OK Rep. Key defends citizens' right to petition; questions AG's understanding of Constitution

OKLAHOMA CITY_"Our attorney general is treating the constitutions of this country and this state like so much tissue paper to sneeze on," state Rep. Charles Key said today in response to the recent indictment of three citizen activists under fire for helping Oklahoma citizens petition their government.

The October 2 indictment of Paul Jacob, Susan Johnson, and Rick Carpenter-who worked on a petition drive to put a Taxpayer Bill of Rights (TABOR) measure on the 2006 ballot-is "a grotesque abuse of Edmondson's office," Key said.

The measure would have limited the growth of state spending.

Jacob, president of Citizens in Charge; Johnson, president of National Voter Outreach; and Carpenter, president of Oklahomans in Action, are charged with willfully flouting a residency requirement for persons gathering signatures for the petition. If convicted, the three could be imprisoned for ten years.

Key suggested that the four-term attorney general take the time to read the U.S. Constitution and the Oklahoma State Constitution.

"Apparently Drew Edmondson is more schooled in power politics and trampling the rights of the innocent people than in his basic obligation to uphold the law," said Key, R-Oklahoma City. "Four times now Mister Edmondson has taken an oath of office to 'support, obey and defend' the Constitution of the United States and the Constitution of the State of Oklahoma-and to discharge his duties to the 'best of his ability.'

"You shouldn't make that vow if you're not acquainted with the documents you are vowing to defend. But how you can read them without seeing the parts about the right of citizens to petition their government and the right of Oklahoma citizens to act to bring an initiative question to ballot? And how can you defend these constitutionally protected rights by grasping at some trumped-up technicality to try to destroy innocent people for their good-faith efforts in helping Oklahoma citizens to exercise those rights?"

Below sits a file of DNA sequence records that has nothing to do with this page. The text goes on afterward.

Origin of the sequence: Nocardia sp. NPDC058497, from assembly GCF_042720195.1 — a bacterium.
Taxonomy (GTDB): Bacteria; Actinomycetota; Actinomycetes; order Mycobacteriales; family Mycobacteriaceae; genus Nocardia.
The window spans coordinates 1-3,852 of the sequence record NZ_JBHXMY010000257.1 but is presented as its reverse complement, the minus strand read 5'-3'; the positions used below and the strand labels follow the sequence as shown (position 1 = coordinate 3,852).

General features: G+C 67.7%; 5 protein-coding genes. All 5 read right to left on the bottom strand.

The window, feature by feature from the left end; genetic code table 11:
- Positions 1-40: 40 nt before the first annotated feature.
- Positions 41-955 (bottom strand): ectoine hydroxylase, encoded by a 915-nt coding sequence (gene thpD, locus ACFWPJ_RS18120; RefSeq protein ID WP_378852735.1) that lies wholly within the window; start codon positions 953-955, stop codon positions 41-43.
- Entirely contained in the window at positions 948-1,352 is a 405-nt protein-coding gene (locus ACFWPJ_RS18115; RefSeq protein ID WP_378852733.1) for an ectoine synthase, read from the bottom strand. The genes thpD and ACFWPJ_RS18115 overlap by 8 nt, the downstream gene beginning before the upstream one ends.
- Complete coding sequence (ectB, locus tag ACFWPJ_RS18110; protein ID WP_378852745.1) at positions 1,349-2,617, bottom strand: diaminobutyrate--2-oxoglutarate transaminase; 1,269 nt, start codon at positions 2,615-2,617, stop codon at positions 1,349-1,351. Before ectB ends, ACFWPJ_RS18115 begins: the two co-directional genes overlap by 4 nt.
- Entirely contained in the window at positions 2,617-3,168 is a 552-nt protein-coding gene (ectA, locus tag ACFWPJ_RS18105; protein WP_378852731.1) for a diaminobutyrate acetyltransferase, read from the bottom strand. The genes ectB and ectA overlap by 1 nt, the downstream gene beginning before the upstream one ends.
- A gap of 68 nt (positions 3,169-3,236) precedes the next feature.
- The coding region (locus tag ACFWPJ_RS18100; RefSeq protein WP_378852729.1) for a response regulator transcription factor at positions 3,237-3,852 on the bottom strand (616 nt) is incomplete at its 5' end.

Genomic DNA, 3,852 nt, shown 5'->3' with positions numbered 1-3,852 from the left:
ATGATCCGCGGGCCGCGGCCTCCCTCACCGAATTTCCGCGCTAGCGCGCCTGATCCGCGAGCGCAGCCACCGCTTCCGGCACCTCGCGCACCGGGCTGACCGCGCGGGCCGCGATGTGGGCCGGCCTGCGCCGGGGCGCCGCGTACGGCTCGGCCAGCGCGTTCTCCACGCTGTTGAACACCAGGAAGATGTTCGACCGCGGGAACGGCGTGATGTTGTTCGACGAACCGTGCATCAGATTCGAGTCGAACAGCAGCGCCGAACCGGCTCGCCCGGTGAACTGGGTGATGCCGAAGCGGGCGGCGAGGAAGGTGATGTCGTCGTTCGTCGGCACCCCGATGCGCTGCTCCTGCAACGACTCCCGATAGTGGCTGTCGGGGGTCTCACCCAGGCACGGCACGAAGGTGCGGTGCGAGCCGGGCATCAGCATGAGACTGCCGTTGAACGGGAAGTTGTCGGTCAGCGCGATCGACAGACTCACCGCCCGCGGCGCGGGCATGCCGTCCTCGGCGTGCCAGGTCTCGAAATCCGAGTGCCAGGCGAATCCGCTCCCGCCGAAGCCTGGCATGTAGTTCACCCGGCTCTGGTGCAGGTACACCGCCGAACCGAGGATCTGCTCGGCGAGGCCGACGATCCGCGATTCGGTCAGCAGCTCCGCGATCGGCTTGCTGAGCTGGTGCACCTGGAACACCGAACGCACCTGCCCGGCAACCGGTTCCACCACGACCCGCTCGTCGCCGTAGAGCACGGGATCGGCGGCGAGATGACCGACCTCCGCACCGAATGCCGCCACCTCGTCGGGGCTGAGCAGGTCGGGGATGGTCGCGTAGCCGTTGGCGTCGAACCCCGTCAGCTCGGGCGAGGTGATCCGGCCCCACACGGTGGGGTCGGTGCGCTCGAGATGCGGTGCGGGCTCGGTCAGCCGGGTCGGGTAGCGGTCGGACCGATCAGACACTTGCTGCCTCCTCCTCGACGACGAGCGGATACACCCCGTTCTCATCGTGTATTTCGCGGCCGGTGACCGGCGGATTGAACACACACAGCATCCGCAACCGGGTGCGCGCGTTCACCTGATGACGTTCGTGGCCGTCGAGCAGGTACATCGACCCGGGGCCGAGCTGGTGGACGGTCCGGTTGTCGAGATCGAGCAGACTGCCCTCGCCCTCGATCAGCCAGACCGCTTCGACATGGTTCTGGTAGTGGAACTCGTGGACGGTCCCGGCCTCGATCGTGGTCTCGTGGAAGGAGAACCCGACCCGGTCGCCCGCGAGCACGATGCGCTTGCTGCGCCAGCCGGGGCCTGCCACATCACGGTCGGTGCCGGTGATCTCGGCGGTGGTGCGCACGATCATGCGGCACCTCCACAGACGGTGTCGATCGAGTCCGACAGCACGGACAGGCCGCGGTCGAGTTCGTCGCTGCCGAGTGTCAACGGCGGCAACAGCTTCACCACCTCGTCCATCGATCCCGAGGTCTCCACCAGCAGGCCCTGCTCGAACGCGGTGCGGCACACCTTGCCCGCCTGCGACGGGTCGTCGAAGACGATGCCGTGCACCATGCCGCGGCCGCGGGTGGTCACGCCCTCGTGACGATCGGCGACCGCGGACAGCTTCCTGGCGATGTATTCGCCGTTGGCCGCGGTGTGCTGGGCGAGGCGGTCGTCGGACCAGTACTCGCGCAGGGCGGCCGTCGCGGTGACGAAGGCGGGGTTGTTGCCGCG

Key said that the right of the people "peaceably to assemble, and to petition the Government for a redress of grievances" is enshrined in the First Amendment of the U.S. Constitution. As for the Oklahoma Constitution, it states that "The people have the right peaceably to assemble for their own good, and to apply to those invested with the powers of government for redress of grievances by petition, address, or remonstrance." Article 5 lays out initiative and referendum rights, and stipulates that "The first power reserved by the people is the initiative..."

"I hope Attorney General Edmondson will have a chance to review the U.S. Constitution and the Oklahoma State Constitution in the near future.  Perhaps his chief of staff can schedule an hour that he can devote to studying them."

(From the Office of State Rep. Charles Key)